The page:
Tip & How-To about Ovens

Propane, LP, or Natural Gas Regulator Problems

There are many questions involving problems with gas regulators. Most any gas fired appliances will have a regulator somewhere in the system to regulate the gas pressure to the appliance. On natural gas the pressure regulator is often outside, but many stoves and ranges still have a pressure regulator at the inlet also.

On LP or Propane appliances there is a pressure regulator at the source but then also at the appliance. On outdoor grills the regulator is the silver round thing at the tank.
They often look like this.




The function of the pressure regulator is to keep the gas pressure even so that the flame does not vary much when the usage is increased or decreased. The regulator does this by using a small spring and diaphragm assembly. The counteracting pressures work to keep the pressure even. The regulator fails when it gets stuck. They are designed intentionally to fail in the safest mode or in a low pressure state rather then a high pressure. Therefore many problems involve not enough gas rather then too much.

On outdoor gas grills the regulator can sometimes get stuck if the tank valve is opened too rapidly. Or it will just become stiff from the outdoor environment. If the regulator is not letting enough gas through, try shutting the valve and then opening it again slowly. This will help sometimes. If that does not help and the valve is sticking, do not try to adjust the regulator. Replace it with a new one. Trying to adjust it could cause serious safety hazards. I have seen some web sites telling people to adjust the regulator by watching the flame…this can be a good way to get yourself and others hurt.

If you have a range, stove, or oven that is not working right because the flame varies as you turn burners on and off or when the oven goes on, then the regulator is at fault. Once again, do not try to adjust this to make it work, replace it and get it adjusted with the proper instruments to make sure that the gas pressure is right for the appliance.

Pressure regulators come in many shapes and sizes. They can look like any one of these here.


Gas appliances work at extremely low gas pressure. Natural gas appliances often run at 4” Water Column. Lp or Propane at around 10” WC. That means that the pressure of the gas will only raise the water in a tube 4” or 10 “. That is NOT much pressure and you can get that much by gently blowing in a tube.

So, if you are having trouble with not getting enough heat or the flame running very low, the pressure regulator should be one of the first places that you look.

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I have a Regency Trend Gas Wall oven. The Grill part is working but the oven part has stopped. My guess the gas element is blocked. Is there anyone in NZ that is able to repair or refurbish it?


as it is a gas appliance any accredited gas service person will be able to diagnose the problem and repair it
most problems with gas appliances can be attributed to blocked jets , faulty regulators or control units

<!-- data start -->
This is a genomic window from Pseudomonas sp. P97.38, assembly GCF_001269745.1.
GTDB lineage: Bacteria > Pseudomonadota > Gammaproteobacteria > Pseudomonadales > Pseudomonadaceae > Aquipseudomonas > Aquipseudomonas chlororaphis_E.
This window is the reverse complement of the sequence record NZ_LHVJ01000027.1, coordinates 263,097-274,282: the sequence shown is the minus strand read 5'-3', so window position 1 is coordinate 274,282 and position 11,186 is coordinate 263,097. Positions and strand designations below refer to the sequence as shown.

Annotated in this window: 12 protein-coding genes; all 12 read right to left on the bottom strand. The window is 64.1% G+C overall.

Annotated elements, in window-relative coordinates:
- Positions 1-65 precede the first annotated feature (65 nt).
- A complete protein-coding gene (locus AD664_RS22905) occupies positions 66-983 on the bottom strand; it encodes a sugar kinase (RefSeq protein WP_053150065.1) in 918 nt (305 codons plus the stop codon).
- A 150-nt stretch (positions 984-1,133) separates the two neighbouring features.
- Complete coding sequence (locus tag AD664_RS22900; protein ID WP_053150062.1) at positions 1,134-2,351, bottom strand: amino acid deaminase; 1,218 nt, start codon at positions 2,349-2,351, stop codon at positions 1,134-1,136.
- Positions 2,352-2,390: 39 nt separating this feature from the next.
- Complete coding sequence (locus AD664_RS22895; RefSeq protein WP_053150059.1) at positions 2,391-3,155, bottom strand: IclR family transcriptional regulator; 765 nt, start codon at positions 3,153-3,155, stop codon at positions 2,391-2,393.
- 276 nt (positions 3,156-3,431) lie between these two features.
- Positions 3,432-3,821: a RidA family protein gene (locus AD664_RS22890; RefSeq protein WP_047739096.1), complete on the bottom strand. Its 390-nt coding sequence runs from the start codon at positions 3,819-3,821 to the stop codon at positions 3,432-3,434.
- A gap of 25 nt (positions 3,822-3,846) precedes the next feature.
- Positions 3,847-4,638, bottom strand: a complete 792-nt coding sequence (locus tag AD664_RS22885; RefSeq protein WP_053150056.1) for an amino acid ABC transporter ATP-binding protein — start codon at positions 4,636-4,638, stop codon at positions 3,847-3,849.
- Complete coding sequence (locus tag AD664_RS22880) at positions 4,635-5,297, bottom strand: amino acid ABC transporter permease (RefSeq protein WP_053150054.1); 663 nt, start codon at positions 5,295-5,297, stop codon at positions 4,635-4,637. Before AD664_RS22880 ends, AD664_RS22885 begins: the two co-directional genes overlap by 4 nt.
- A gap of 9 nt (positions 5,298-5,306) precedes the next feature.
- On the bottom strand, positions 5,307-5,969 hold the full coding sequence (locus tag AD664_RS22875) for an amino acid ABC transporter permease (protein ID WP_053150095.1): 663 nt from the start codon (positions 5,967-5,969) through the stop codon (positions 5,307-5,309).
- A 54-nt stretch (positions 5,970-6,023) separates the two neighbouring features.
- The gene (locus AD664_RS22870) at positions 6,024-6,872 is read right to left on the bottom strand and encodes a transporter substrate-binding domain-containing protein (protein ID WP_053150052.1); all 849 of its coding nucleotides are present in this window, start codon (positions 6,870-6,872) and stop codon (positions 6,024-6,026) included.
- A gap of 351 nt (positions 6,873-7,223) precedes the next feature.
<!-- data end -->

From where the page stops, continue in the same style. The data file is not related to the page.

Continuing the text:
find a retailer that sells gas appliances and ask who they recommend for the fitting and servicing of gas units

May 31, 2016 | Ovens

1 Answer

how do i change from lp gas to natural gas on wall oven


First thing you will need to do is find out from the manufacturer of the oven if there is a conversion kit available and if the appliance is convertable. If there is then you can order the kit and follow the installation instructions. Also check the back of the oven for an envelope that may contain the gas orfice replacement heads to convert the appliance to natural gas. If you find the replacement orfice then you will need to remove the lp orfice from the burner and install the natural one. Then the appliance gas regulator will need to have the pressure adjusted lower for natural gas. There is usually a removable cap on top of the regulator on the oven. When you remove this cap there is usually a small metal ring that you can remove and flip over. It will say "nat" on one side and "lp" on the other. You will need to turn this ring over and re-insert so it displays "nat". This will change the gas pressure from 13 inches W.C. to 4 inches W.C. Some appliances only require the orfice change and no regulator adjustment but make sure that is the case with your oven because if you feed 13 inches W.C. pressure to a burner with a natural gas orfice...YOU WILL GET A HUGE BURNER FLAME AND MAY BURN/FLASH YOURSELF...So use extreme caution when converting a gas appliance. And if the oven has a pilot you will need to adjust the pilot pressure or change it's orfice if it has one. If it is electronic ignition no adjustment to that will be needed. Also unplug the electrical power the the unit while working on it.

Oct 11, 2009 | Ovens

2 Answers

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Check the hot surface ignitor if its not working valve will not open, It is located at the back bottom of oven. Sometimes they will appear to be work but if there isnt enough back emf the valve will not open.

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HI thanks for your question. there is a oven sensor , located in the oven, top left corner. replace this part. thanks the appliance doc. please rate my answer. thanks

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